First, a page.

But even with the more basic products... Why is there no other beer but San Miguel? Why is Coca Cola this huge here? (I would love to see the ownership structure of the local Coke company and the deals that allowed it to expand).

 

There are no other interested parties in maintaining the status quo. All the rest are orchestrated by these, through politics, education etc.

 

In the meantime there has an extremely weird character been developed for Filipinos, which is a mix of laziness, carelessness, using or accepting corruption money from top to bottom, egoism, using lies freely in any situation with no moral limits and pretending. All with the glaze of smiling, not showing real emotions and saving face. Oh, let me add pride, vanity and some kind of weird dignity - which often lack any ground.

 

Majority of the population live like prehistoric men and they seem loving it. They put up their huts at the best panoramic views on other's land near the roads and they know most of the time they wont be bothered. These masses of people will never have a proper job and even if they don't beg, they still belong to the poor. They are only good to ensure reproduction for those who ruling the country.

 

 

As much as i hate to admit it I agree with you totally ! The only addition I would make to your list is ACCEPTANCE ! So many people are just so fecking willing to accept the way that things are and have given up even thinking about trying to improve things.

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digiteye

As much as i hate to admit it I agree with you totally ! The only addition I would make to your list is ACCEPTANCE ! So many people are just so fecking willing to accept the way that things are and have given up even thinking about trying to improve things.

 

Yes, thats right. Acceptance of these things and call as Filipino culture... Because thats what they call it.

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Headshot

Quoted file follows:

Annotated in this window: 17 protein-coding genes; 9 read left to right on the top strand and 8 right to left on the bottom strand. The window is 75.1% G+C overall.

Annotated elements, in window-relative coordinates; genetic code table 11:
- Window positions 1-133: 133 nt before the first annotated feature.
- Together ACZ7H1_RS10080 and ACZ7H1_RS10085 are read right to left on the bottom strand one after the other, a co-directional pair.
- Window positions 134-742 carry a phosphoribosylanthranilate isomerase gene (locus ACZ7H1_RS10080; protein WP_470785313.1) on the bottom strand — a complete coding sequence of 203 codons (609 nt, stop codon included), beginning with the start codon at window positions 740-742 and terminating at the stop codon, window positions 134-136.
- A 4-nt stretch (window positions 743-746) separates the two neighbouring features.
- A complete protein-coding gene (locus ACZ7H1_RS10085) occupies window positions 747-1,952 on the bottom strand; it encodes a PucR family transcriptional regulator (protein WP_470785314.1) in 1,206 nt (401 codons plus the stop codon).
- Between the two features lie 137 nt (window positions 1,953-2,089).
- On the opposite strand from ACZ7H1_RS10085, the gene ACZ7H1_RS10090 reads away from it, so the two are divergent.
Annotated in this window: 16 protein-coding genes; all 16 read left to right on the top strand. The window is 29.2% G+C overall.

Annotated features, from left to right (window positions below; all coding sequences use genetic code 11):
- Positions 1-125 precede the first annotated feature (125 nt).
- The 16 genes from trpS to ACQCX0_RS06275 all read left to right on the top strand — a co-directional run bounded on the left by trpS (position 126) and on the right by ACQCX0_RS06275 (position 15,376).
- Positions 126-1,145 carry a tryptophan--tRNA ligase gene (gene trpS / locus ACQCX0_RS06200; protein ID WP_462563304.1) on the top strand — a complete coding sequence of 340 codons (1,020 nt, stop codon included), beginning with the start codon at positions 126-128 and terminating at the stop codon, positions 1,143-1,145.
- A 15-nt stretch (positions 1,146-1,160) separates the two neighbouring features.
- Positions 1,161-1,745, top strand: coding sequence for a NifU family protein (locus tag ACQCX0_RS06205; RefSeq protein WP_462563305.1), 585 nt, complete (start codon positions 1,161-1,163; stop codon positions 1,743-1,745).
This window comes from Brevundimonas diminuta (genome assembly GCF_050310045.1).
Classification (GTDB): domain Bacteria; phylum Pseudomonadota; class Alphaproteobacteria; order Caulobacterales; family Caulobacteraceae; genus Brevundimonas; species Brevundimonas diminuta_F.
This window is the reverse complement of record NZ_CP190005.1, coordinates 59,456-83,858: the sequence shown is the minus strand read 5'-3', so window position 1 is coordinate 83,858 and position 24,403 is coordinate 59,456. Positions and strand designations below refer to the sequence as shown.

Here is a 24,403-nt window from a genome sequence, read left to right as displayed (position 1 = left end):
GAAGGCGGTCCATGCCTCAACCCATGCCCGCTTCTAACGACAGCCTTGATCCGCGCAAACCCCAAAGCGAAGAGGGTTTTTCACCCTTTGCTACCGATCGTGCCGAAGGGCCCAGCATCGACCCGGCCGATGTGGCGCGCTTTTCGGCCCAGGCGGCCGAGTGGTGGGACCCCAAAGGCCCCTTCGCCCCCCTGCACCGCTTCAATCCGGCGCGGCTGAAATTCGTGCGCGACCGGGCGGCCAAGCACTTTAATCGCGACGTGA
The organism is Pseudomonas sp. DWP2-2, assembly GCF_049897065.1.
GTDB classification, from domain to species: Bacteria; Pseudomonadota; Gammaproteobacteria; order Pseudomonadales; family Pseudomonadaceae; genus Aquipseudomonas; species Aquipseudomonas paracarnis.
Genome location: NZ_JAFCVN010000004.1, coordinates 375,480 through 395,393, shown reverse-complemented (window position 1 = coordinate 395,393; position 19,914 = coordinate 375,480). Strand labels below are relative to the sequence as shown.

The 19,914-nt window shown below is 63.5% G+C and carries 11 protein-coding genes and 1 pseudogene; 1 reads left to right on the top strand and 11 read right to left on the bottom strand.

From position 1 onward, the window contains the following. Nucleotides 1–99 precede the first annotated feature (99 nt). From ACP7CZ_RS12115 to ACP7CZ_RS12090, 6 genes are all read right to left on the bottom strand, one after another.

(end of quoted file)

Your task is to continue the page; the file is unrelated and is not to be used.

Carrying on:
This thread has some of the most intelligent and insightful posts I have EVER seen on the LinC forums. That says a lot...because there is a lot of very good information sprikled though the forums. I sincerely want to thank those who have offered such accurate descriptions of what makes the Filipino ethos what it is. They are right on the money in most cases. Many have said that you can't get a feel of a country by reading a forum or website, but anybody reading this topic will have a much better understanding of the Philippines for having read it. Certainly, the sights and sounds of this place will still surprise...and sometimes shock...the foreigner who has not experienced a real third-world country first-hand before...but they can go much better prepared because of your thoughtful posts. This thread is a MUST-READ for anyone considering a move (or even a visit) to the Philippines. Thank you.

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sandwindstars

......as I may have mentioned some time back, poverty is a cultural issue IMO. The RP culture would have to change, or at least "recalibrate"..........

 

I agree but not exactly cultural issue. It's a socio-economic- politicall issue. There are two major events that re-engineered Philippine society. The difficulties suffered during Japanese occupation which calibrated people's mind into survival mode resulting in the "breakdown" in society (law, order, values) as explained by post war Filipino social historians. The other is the Marcos regime whose agenda was to re engineer Philippine society according to his own "image".